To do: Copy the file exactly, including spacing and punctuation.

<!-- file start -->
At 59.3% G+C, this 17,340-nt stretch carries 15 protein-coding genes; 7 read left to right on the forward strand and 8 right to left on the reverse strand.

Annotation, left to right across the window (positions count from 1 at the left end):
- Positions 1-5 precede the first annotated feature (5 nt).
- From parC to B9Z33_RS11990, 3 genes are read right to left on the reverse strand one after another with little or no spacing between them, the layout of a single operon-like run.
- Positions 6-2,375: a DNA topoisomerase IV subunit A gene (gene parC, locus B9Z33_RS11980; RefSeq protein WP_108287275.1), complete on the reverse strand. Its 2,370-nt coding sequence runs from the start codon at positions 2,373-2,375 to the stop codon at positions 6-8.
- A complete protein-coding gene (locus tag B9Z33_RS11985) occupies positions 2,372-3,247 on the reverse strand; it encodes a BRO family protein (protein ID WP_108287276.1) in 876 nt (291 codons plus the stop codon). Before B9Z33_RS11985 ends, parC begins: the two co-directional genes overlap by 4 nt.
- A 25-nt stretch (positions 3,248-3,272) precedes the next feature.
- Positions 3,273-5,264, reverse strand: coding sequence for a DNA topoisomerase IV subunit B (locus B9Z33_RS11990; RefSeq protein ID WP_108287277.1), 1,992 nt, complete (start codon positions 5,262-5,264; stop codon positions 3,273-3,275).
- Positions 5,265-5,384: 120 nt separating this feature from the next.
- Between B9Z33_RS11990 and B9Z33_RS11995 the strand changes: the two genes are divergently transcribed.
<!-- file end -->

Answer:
At 59.3% G+C, this 17,340-nt stretch carries 15 protein-coding genes; 7 read left to right on the forward strand and 8 right to left on the reverse strand.

Annotation, left to right across the window (positions count from 1 at the left end):
- Positions 1-5 precede the first annotated feature (5 nt).
- From parC to B9Z33_RS11990, 3 genes are read right to left on the reverse strand one after another with little or no spacing between them, the layout of a single operon-like run.
- Positions 6-2,375: a DNA topoisomerase IV subunit A gene (gene parC, locus B9Z33_RS11980; RefSeq protein WP_108287275.1), complete on the reverse strand. Its 2,370-nt coding sequence runs from the start codon at positions 2,373-2,375 to the stop codon at positions 6-8.
- A complete protein-coding gene (locus tag B9Z33_RS11985) occupies positions 2,372-3,247 on the reverse strand; it encodes a BRO family protein (protein ID WP_108287276.1) in 876 nt (291 codons plus the stop codon). Before B9Z33_RS11985 ends, parC begins: the two co-directional genes overlap by 4 nt.
- A 25-nt stretch (positions 3,248-3,272) precedes the next feature.
- Positions 3,273-5,264, reverse strand: coding sequence for a DNA topoisomerase IV subunit B (locus B9Z33_RS11990; RefSeq protein ID WP_108287277.1), 1,992 nt, complete (start codon positions 5,262-5,264; stop codon positions 3,273-3,275).
- Positions 5,265-5,384: 120 nt separating this feature from the next.
- Between B9Z33_RS11990 and B9Z33_RS11995 the strand changes: the two genes are divergently transcribed.